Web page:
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A 'bang' in LIGO and Virgo detectors signals most massive gravitational-wave source yet 5nvklj





A 'bang' in LIGO and Virgo detectors signals most massive gravitational-wave source yet 9tpt39

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A 'bang' in LIGO and Virgo detectors signals most massive gravitational-wave source yet

Dragon
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A 'bang' in LIGO and Virgo detectors signals most massive gravitational-wave source yet Empty A 'bang' in LIGO and Virgo detectors signals most massive gravitational-wave source yet

Post by Dragon Fri Sep 04, 2020 2:30 pm

For all its vast emptiness, the universe is humming with activity in the form of gravitational waves. Produced by extreme astrophysical phenomena, these reverberations ripple forth and shake the fabric of space-time, like the clang of a cosmic bell.

Now researchers have detected a signal from what may be the most massive black hole merger yet observed in gravitational waves. The product of the merger is the first clear detection of an "intermediate-mass" black hole, with a mass between 100 and 1,000 times that of the sun.

The signal, resembling about four short wiggles, is extremely brief in duration, lasting less than one-tenth of a second. From what the researchers can tell, GW190521 was generated by a source that is roughly 5 gigaparsecs away, when the universe was about half its age, making it one of the most distant gravitational-wave sources detected so far.

Continued...
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A 'bang' in LIGO and Virgo detectors signals most massive gravitational-wave source yet 334pu7m
Dragon
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A 'bang' in LIGO and Virgo detectors signals most massive gravitational-wave source yet Empty Re: A 'bang' in LIGO and Virgo detectors signals most massive gravitational-wave source yet

Post by Dragon Fri Sep 04, 2020 2:32 pm

A 'bang' in LIGO and Virgo detectors signals most massive gravitational-wave source yet 5f4f53ce7328c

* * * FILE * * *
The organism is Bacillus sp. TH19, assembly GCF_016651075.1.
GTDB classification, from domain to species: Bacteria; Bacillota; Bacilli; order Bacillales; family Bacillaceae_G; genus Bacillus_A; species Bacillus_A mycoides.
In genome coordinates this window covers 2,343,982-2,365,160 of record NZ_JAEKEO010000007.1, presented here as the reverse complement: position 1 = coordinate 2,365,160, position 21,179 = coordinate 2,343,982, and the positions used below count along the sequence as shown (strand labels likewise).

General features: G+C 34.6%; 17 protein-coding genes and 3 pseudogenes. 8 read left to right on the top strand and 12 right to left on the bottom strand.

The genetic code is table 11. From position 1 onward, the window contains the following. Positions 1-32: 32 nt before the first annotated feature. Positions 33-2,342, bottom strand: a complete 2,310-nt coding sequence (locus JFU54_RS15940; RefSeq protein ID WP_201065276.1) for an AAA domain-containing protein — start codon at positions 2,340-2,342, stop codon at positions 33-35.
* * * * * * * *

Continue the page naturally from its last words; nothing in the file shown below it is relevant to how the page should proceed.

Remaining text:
Credit: LIGO/Caltech/MIT/R. Hurt (IPAC)

This artist's concept illustrates a hierarchical scheme for merging black holes. LIGO and Virgo recently observed a black hole merger with a final mass of 142 times that of the sun, making it the largest of its kind observed in gravitational waves to date. The event is thought to have occurred when two black holes of about 65 and 85 solar masses spiraled into each other and coalesced.

Theoretical models indicate that nature is not likely to form black holes of this heft; in particular models identify a range of masses between 65 and 130 solar masses, called the "pair instability mass gap," in which it is thought that black holes cannot be formed by a collapsing star.

So how did the two merging black holes observed by LIGO and Virgo originate? Scientists think that these black holes may have themselves formed from the earlier mergers of two smaller black holes, as indicated in the illustration.

Source / Image Courtesy


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A 'bang' in LIGO and Virgo detectors signals most massive gravitational-wave source yet 334pu7m
Dragon
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A 'bang' in LIGO and Virgo detectors signals most massive gravitational-wave source yet Empty Re: A 'bang' in LIGO and Virgo detectors signals most massive gravitational-wave source yet

Post by Dragon Fri Sep 04, 2020 2:36 pm



On 26th of December 2015 the LIGO detectors picked up a second gravitational-wave signal, dubbed "GW151226", from yet another pair of merging black holes.


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A 'bang' in LIGO and Virgo detectors signals most massive gravitational-wave source yet 334pu7m
Dragon
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A 'bang' in LIGO and Virgo detectors signals most massive gravitational-wave source yet Empty Re: A 'bang' in LIGO and Virgo detectors signals most massive gravitational-wave source yet

Post by Dragon Fri Sep 04, 2020 2:37 pm



On Aug. 17, 2017, the Laser Interferometer Gravitational-wave Observatory (LIGO) and Virgo detected, for the first time, gravitational waves from the collision of two neutron stars.

The event was not only “heard” in gravitational waves but also seen in light by dozens of telescopes on the ground and in space.


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A 'bang' in LIGO and Virgo detectors signals most massive gravitational-wave source yet 334pu7m

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